Took a bit of time writing a forum response this morning to a new OD&D GM seeking advice and decided it might be worth sharing here, as well, for the small share of my blog readers who are new to OD&D.
The situation: players are stopping every 30 feet of exploration to listen, search, etc. They have four encounters in 2 hours of play. GM is worried the pace might be wrong and the players will get bored. Assuming the GM and players don’t mistakenly think encounters are the “point” of playing OD&D, what might the GM do to make sure the pace is quick enough?
Consider these two GM/Player exchanges:
GM: The corridor heads south. How far do you go?
P: 30 feet, then stop to listen
GM: The corridor heads south and you see an intersection ahead.
P: Walk to the intersection, then stop to listen
The first way prompts players to do things in arbitrary increments (they chose 30 feet, in this case.) The second way prompts them to do things feature by feature (next intersection, next door, next choice.)
The first way, players have to go through a step-by-step process, waiting for the GM to give them something to actually do (investigate a room, fight a monster.) The second way, players do what they want and the GM responds, then waits for the players to take their next action. It’s the opposite of the first method.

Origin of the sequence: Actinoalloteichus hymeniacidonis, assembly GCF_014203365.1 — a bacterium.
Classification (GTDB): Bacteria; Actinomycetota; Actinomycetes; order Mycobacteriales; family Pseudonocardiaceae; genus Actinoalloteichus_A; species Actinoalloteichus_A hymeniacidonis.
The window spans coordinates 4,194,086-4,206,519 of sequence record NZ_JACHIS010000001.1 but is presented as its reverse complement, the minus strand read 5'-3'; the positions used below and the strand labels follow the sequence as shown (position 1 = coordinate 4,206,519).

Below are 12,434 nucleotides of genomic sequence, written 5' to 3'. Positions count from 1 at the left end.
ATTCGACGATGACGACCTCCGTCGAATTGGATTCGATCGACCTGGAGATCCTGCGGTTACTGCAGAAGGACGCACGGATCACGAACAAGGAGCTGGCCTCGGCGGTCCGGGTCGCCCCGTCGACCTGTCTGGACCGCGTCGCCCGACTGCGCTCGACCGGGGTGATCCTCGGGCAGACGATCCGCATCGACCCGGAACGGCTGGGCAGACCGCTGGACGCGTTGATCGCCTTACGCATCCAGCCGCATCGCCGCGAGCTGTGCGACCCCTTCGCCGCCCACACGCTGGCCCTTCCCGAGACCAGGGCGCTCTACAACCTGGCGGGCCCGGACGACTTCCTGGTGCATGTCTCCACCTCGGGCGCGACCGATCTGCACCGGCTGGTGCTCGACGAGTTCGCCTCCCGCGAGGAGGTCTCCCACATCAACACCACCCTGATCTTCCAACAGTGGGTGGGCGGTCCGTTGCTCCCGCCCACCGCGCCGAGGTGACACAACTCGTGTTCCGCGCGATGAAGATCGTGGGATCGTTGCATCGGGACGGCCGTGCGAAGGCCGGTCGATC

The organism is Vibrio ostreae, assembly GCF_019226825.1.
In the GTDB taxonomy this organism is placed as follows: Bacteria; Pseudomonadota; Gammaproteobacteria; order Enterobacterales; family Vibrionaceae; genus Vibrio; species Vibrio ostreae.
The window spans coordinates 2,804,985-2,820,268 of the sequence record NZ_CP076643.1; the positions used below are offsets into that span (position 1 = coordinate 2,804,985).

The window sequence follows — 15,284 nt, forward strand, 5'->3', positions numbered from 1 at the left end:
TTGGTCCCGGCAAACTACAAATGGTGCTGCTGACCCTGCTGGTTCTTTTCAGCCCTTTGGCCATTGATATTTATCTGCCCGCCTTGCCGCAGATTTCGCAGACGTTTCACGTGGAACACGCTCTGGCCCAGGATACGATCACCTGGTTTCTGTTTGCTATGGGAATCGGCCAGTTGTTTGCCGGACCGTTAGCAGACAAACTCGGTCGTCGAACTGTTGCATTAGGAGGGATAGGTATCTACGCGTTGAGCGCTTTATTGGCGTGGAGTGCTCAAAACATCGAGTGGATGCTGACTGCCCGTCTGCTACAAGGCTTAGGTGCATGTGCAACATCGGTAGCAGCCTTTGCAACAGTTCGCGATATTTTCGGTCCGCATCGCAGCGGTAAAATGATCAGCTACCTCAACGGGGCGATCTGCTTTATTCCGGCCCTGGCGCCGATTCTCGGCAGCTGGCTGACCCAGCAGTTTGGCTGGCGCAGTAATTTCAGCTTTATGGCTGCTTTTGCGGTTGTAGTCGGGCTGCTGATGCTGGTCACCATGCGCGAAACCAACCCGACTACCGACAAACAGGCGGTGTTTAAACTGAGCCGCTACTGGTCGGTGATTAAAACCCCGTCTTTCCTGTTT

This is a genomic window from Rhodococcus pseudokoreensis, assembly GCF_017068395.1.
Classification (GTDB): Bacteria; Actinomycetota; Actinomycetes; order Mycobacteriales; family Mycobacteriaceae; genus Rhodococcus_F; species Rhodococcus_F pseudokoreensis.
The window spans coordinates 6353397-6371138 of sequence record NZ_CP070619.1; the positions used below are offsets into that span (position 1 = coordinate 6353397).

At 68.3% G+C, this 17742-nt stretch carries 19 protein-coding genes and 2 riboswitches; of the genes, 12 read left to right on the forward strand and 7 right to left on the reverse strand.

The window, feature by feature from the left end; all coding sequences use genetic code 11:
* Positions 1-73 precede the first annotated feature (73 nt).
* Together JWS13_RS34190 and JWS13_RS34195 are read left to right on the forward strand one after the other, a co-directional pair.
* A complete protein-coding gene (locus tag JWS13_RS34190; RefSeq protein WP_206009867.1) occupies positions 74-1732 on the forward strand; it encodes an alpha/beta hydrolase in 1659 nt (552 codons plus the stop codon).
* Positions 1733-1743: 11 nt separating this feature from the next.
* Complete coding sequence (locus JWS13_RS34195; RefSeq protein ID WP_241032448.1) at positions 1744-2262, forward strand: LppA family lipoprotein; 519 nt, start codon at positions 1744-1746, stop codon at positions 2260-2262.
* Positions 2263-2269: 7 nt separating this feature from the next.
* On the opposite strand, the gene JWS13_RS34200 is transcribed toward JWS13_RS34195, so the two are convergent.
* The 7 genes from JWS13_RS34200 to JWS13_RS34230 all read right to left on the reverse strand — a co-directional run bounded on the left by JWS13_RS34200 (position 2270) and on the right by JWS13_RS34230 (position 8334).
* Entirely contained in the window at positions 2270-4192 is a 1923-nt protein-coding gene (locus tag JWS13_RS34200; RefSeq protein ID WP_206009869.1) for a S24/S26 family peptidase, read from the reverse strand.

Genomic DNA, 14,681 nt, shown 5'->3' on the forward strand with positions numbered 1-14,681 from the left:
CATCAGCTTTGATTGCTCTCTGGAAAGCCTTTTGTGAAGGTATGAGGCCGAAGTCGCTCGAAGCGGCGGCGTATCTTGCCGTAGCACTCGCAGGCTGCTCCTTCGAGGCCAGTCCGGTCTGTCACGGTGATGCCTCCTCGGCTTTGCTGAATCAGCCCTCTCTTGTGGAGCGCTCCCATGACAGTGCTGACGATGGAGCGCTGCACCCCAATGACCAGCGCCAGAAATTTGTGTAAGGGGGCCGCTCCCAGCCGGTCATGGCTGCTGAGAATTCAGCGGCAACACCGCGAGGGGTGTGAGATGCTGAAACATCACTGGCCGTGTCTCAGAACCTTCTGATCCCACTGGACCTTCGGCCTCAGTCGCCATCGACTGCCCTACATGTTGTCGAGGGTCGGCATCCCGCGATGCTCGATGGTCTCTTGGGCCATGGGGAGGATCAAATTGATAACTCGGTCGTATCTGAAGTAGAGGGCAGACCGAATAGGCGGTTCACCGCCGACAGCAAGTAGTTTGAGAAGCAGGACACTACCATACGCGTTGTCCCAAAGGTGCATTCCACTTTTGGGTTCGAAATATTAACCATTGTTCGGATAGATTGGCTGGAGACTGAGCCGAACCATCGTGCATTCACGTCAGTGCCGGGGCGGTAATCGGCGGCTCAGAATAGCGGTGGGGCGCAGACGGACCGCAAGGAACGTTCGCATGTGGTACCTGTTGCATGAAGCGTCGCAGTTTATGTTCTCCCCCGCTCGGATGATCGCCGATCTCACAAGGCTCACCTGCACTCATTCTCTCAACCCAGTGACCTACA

It goes faster the second way.
There are other possible issues, of course. Is the GM rolling too much? That will slow things down. Most searches in OD&D do not require rolls. Is the GM withholding too much? Players can’t take charge of their own actions unless the GM tells them what their characters see and hear. I’ve said it many times here already: It’s the GM’s Job to give players information… all the obvious details they see and things they know about the current situation.
If the players are in charge and the GM isn’t holding back deliberately, the pace will be set by the players. They will always have stuff to do, when it’s time to do stuff. That will keep them from being bored.
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